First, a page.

July 20, 2016 Reading Time: 2 minutes

New housing starts came in this week at 1.189 million units at an annual rate in June, while housing permits rose to 1.153 million. Both were increases over the May figures, and are well above the lows following the Great Recession.

However, both also remain well below the peak levels seen at the height of the housing boom, and both remain below the average levels that prevailed over the decades before the housing boom and bust of the 2000s.

Housing, or residential investment as it is known by economists, accounted for about 3.5 percent of real gross domestic product in the first quarter of 2016, up from a low of about 2.5 percent in 2010. It has been a small but positive contributor to economic growth over the past few quarters, adding about 0.5 percentage points to first-quarter GDP growth.

The outlook for housing remains modestly upbeat.  According to new data from the National Association of Home Builders, their Housing Market Index, which is based on a monthly survey of NAHB members and designed to take the pulse of the single-family housing market, suggests that market conditions for the sale of new homes are reasonably favorable.  The index ticked down to 59 in June from 60 in May, but is consistent with levels seen during prior economic expansions.

Further supporting housing is the overall level of affordability. The combination of home prices, interest rates and income levels suggest housing affordability is well above levels that existed for the 25 years leading up to the housing bubble of the mid-2000s.  The Housing Affordability Index from the National Association of Realtors has been fluctuating in the 155-180 range for the past three years. This index measures whether or not a typical family could qualify for a mortgage loan on a typical home. To interpret the indices, a value of 100 means that a family with the median income has exactly enough income to qualify for a mortgage on a median-priced home. An index above 100 signifies that family earning the median income has more than enough income to qualify for a mortgage loan on a median-priced home, assuming a 20 percent down payment.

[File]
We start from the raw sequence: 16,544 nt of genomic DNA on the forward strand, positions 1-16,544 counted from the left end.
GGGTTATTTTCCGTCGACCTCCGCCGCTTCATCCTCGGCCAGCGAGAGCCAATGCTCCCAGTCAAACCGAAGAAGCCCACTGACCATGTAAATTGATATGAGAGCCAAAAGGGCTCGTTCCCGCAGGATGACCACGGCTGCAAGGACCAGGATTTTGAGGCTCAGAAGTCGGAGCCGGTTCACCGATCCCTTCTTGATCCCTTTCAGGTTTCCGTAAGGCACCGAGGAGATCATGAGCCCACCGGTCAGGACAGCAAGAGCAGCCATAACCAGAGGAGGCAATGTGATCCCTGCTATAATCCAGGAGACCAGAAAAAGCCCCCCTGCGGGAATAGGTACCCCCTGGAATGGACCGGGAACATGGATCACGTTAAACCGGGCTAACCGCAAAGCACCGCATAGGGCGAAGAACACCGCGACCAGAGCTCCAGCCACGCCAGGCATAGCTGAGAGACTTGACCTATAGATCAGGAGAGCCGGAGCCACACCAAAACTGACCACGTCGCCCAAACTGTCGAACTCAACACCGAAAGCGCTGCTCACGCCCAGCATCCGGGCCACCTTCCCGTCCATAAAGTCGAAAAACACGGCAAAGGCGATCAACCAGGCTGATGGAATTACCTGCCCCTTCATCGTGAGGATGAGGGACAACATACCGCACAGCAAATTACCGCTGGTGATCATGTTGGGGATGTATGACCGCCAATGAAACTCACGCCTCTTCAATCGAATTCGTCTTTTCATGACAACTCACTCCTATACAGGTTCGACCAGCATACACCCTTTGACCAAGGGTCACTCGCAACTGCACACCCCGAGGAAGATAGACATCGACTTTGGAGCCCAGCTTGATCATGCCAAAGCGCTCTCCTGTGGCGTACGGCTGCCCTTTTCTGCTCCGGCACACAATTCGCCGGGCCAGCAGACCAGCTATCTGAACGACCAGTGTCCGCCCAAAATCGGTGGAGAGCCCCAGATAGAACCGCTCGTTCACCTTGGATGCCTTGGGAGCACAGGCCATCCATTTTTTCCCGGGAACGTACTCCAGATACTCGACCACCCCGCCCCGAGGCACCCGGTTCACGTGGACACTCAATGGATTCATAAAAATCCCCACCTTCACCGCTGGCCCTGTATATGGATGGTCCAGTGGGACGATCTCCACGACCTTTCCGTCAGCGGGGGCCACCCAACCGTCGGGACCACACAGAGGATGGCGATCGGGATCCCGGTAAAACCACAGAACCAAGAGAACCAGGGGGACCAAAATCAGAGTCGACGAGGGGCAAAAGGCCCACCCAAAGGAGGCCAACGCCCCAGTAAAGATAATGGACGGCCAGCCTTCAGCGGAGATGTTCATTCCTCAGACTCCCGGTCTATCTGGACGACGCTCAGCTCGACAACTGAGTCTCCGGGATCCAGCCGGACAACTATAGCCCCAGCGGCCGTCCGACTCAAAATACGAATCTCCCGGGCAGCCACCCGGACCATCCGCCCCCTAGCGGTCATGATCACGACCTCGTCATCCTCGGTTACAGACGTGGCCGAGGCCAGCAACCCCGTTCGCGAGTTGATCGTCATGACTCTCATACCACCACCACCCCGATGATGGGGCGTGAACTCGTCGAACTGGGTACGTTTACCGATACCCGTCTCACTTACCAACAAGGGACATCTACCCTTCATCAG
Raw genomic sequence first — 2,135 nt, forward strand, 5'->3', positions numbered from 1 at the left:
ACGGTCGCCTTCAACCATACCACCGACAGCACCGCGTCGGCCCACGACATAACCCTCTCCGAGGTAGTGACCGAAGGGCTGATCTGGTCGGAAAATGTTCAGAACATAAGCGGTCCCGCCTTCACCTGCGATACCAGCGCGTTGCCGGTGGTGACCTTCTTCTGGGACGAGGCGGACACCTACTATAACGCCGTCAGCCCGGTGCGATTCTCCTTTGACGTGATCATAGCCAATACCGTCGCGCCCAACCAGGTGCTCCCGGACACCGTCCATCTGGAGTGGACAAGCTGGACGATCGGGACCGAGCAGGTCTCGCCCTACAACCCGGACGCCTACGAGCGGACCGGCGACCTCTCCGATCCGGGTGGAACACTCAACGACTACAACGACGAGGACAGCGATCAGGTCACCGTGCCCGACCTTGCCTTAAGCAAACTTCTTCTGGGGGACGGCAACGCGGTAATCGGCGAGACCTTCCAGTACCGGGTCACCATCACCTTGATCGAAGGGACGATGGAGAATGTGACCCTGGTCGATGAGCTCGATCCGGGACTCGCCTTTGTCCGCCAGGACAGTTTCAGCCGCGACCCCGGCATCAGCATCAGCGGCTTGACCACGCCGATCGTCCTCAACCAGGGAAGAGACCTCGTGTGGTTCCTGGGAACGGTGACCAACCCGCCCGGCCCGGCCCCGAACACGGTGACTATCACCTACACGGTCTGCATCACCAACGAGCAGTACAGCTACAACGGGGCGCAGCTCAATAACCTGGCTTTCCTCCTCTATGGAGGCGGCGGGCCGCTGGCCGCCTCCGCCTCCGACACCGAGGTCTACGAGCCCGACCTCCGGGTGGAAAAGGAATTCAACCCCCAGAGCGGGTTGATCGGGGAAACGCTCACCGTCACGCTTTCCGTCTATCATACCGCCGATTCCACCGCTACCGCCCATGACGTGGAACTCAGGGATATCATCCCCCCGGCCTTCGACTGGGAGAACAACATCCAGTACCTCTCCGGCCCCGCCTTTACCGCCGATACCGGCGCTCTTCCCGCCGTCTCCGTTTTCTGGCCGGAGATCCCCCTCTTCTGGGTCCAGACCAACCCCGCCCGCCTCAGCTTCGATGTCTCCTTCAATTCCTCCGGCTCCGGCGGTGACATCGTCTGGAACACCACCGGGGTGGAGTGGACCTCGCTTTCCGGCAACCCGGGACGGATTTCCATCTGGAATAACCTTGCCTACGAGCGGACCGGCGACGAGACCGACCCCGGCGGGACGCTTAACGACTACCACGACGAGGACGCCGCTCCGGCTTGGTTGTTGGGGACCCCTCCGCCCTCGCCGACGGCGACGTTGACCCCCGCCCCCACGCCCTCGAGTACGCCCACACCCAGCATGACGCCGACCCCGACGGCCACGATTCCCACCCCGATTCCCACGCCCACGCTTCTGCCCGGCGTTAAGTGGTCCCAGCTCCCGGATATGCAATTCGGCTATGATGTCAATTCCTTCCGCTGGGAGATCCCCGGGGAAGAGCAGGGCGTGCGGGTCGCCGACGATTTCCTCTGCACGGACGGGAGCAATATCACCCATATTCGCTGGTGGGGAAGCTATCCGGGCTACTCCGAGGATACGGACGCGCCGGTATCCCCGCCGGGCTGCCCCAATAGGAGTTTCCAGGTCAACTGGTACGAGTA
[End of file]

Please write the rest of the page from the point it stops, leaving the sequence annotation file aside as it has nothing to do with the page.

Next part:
With interest rates likely to remain low, the labor market continuing to strengthen, and confidence remaining solid, the outlook for housing is modestly upbeat.

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Robert Hughes

Bob Hughes

Robert Hughes joined AIER in 2013 following more than 25 years in economic and financial markets research on Wall Street. Bob was formerly the head of Global Equity Strategy for Brown Brothers Harriman, where he developed equity investment strategy combining top-down macro analysis with bottom-up fundamentals. Prior to BBH, Bob was a Senior Equity Strategist for State Street Global Markets, Senior Economic Strategist with Prudential Equity Group and Senior Economist and Financial Markets Analyst for Citicorp Investment Services. Bob has a MA in economics from Fordham University and a BS in business from Lehigh University.

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